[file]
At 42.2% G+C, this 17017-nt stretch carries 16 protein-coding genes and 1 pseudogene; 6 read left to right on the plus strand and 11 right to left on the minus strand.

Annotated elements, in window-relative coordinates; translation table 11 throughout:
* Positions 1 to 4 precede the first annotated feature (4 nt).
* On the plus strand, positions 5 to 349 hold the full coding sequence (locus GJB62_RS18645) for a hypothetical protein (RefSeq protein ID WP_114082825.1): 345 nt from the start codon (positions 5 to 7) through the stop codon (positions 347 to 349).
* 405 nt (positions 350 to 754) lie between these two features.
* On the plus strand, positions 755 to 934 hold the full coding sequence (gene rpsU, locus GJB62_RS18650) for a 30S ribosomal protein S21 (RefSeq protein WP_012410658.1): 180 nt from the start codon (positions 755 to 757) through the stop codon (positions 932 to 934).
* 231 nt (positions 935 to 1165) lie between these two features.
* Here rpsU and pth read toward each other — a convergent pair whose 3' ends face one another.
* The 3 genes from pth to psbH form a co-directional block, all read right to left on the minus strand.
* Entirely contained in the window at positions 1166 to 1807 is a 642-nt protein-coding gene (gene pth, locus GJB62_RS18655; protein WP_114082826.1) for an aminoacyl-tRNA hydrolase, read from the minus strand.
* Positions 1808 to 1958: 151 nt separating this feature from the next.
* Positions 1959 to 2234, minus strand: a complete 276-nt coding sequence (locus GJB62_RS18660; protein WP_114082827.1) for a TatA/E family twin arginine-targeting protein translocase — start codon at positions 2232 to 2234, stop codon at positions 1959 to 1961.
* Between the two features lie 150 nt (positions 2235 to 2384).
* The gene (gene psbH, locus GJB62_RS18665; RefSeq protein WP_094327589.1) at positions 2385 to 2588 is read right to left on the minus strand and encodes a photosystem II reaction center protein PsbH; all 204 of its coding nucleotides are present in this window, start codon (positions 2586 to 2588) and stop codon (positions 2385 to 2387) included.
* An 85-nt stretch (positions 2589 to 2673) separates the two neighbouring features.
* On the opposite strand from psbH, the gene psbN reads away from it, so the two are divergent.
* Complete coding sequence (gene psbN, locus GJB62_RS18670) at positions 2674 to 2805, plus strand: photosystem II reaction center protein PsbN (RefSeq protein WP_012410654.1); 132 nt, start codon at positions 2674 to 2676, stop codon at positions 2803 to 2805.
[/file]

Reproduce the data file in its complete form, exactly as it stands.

At 42.2% G+C, this 17017-nt stretch carries 16 protein-coding genes and 1 pseudogene; 6 read left to right on the plus strand and 11 right to left on the minus strand.

Annotated elements, in window-relative coordinates; translation table 11 throughout:
* Positions 1 to 4 precede the first annotated feature (4 nt).
* On the plus strand, positions 5 to 349 hold the full coding sequence (locus GJB62_RS18645) for a hypothetical protein (RefSeq protein ID WP_114082825.1): 345 nt from the start codon (positions 5 to 7) through the stop codon (positions 347 to 349).
* 405 nt (positions 350 to 754) lie between these two features.
* On the plus strand, positions 755 to 934 hold the full coding sequence (gene rpsU, locus GJB62_RS18650) for a 30S ribosomal protein S21 (RefSeq protein WP_012410658.1): 180 nt from the start codon (positions 755 to 757) through the stop codon (positions 932 to 934).
* 231 nt (positions 935 to 1165) lie between these two features.
* Here rpsU and pth read toward each other — a convergent pair whose 3' ends face one another.
* The 3 genes from pth to psbH form a co-directional block, all read right to left on the minus strand.
* Entirely contained in the window at positions 1166 to 1807 is a 642-nt protein-coding gene (gene pth, locus GJB62_RS18655; protein WP_114082826.1) for an aminoacyl-tRNA hydrolase, read from the minus strand.
* Positions 1808 to 1958: 151 nt separating this feature from the next.
* Positions 1959 to 2234, minus strand: a complete 276-nt coding sequence (locus GJB62_RS18660; protein WP_114082827.1) for a TatA/E family twin arginine-targeting protein translocase — start codon at positions 2232 to 2234, stop codon at positions 1959 to 1961.
* Between the two features lie 150 nt (positions 2235 to 2384).
* The gene (gene psbH, locus GJB62_RS18665; RefSeq protein WP_094327589.1) at positions 2385 to 2588 is read right to left on the minus strand and encodes a photosystem II reaction center protein PsbH; all 204 of its coding nucleotides are present in this window, start codon (positions 2586 to 2588) and stop codon (positions 2385 to 2387) included.
* An 85-nt stretch (positions 2589 to 2673) separates the two neighbouring features.
* On the opposite strand from psbH, the gene psbN reads away from it, so the two are divergent.
* Complete coding sequence (gene psbN, locus GJB62_RS18670) at positions 2674 to 2805, plus strand: photosystem II reaction center protein PsbN (RefSeq protein WP_012410654.1); 132 nt, start codon at positions 2674 to 2676, stop codon at positions 2803 to 2805.